Since Treble is so new to users and the process to flash them is a little different compared to the usual custom ROMs, there’s been a lot of confusion about how to flash a GSI onto a Treble-compatible device. This tutorial will broadly walk you through how to flash such a ROM. There may be a few different steps involved depending on the device, but in general the process should be similar. Here’s how to flash a GSI on a Treble-compatible Android device.
How to flash a Generic System Image on a Project Treble-supported device
Devices such as the Samsung Galaxy S8/S8+ (Exynos or Snapdragon), Samsung Galaxy Note 8 (Exynos or Snapdragon), LG V30, Sony Xperia XA1 series, and more do not meet any of these criteria and thus cannot follow this guide. While 2018 Nokia-branded devices and the Snapdragon Samsung Galaxy S9 launched with Android Oreo and are Treble-supported, they do not have unlockable bootloaders and hence cannot flash GSIs.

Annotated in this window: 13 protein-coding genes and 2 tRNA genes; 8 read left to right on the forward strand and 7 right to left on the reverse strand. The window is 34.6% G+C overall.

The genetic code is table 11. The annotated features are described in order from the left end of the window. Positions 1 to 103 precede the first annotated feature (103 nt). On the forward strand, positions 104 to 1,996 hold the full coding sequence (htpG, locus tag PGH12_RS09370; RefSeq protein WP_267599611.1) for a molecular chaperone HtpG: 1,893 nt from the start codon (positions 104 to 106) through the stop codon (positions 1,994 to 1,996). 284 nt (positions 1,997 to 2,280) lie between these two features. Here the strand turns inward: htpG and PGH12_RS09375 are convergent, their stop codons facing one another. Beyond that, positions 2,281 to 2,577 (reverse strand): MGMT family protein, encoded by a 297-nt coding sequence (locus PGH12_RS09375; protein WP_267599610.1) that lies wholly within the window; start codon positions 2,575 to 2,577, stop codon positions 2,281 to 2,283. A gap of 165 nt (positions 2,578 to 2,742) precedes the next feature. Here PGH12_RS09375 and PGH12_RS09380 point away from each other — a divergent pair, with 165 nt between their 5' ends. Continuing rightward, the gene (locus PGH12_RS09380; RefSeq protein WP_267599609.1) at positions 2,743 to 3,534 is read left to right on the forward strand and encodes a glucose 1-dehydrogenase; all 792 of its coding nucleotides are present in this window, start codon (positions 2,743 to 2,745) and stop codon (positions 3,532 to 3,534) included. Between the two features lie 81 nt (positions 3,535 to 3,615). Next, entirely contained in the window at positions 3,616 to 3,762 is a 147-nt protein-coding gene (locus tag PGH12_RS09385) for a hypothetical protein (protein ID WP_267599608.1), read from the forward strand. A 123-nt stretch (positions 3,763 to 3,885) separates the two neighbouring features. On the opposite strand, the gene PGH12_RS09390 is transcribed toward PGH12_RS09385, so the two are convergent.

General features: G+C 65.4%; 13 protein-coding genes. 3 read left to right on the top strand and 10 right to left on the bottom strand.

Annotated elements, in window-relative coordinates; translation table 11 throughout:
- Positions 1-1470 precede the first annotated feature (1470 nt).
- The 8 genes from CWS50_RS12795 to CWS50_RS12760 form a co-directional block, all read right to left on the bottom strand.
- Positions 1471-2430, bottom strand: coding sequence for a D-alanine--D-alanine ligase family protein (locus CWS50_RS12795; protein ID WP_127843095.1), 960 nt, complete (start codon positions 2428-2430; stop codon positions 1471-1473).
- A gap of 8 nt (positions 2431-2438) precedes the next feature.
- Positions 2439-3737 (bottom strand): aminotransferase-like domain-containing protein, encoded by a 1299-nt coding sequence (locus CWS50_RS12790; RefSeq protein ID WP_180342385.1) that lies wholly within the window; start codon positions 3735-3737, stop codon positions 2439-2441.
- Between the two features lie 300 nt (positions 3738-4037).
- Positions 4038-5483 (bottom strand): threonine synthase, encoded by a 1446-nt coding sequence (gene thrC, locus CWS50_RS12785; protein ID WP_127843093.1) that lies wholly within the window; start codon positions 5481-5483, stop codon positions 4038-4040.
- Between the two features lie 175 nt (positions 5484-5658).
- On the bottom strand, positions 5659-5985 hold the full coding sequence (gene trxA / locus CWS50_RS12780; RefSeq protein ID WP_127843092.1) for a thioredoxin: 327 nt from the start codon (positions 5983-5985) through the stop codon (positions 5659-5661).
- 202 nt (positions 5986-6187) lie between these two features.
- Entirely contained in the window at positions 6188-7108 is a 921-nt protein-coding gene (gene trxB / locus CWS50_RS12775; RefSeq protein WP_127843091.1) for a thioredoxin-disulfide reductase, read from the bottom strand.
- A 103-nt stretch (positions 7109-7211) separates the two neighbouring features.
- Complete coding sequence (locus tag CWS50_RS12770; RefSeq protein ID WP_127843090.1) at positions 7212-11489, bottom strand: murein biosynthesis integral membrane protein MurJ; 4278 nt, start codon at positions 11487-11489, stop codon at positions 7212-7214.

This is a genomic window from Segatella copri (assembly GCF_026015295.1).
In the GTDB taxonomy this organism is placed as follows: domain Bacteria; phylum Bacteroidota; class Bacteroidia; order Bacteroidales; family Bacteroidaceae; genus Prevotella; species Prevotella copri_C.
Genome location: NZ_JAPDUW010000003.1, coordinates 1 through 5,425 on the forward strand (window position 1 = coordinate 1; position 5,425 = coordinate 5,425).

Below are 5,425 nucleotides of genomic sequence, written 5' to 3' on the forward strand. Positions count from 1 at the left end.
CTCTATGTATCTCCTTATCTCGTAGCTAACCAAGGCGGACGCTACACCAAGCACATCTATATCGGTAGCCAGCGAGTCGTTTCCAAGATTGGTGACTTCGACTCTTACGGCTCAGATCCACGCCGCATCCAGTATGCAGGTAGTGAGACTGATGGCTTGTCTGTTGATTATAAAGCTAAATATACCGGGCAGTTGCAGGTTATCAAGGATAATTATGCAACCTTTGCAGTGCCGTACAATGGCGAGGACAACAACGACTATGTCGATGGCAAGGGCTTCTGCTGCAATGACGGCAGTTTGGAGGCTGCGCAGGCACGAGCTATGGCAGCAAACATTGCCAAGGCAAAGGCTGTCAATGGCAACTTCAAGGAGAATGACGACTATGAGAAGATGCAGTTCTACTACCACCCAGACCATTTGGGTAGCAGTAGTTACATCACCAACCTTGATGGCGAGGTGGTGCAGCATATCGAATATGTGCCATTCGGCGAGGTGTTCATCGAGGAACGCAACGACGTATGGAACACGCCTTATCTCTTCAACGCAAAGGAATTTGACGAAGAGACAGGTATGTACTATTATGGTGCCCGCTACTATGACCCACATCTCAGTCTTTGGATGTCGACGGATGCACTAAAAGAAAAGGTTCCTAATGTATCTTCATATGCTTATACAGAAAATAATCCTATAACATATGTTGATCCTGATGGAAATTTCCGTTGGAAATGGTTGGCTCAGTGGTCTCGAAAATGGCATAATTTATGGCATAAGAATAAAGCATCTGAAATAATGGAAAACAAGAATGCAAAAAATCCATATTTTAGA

Please be sure that, even if your device is listed as Treble-compatible, that you do not follow this guide unless you have actually received the Android Oreo update either officially or unofficially. If your device meets the above criteria, then you’re almost ready to flash a GSI. The last thing that we need to say is that flashing a GSI will require you to factory reset your device, so be sure you’re prepared to lose app data before you proceed with this! We recommend you make an off-device backup (such as on your PC or an SD Card) in case anything goes wrong.
Guide to flash GSI on devices that officially support Project Treble
- Unlock the bootloader of your device. The steps you take here are different depending on your device. We have many guides available both on the Portal and in our forums for you to peruse. Just do a quick Google search for “XDA unlock bootloader” + your device name and you should find many guides.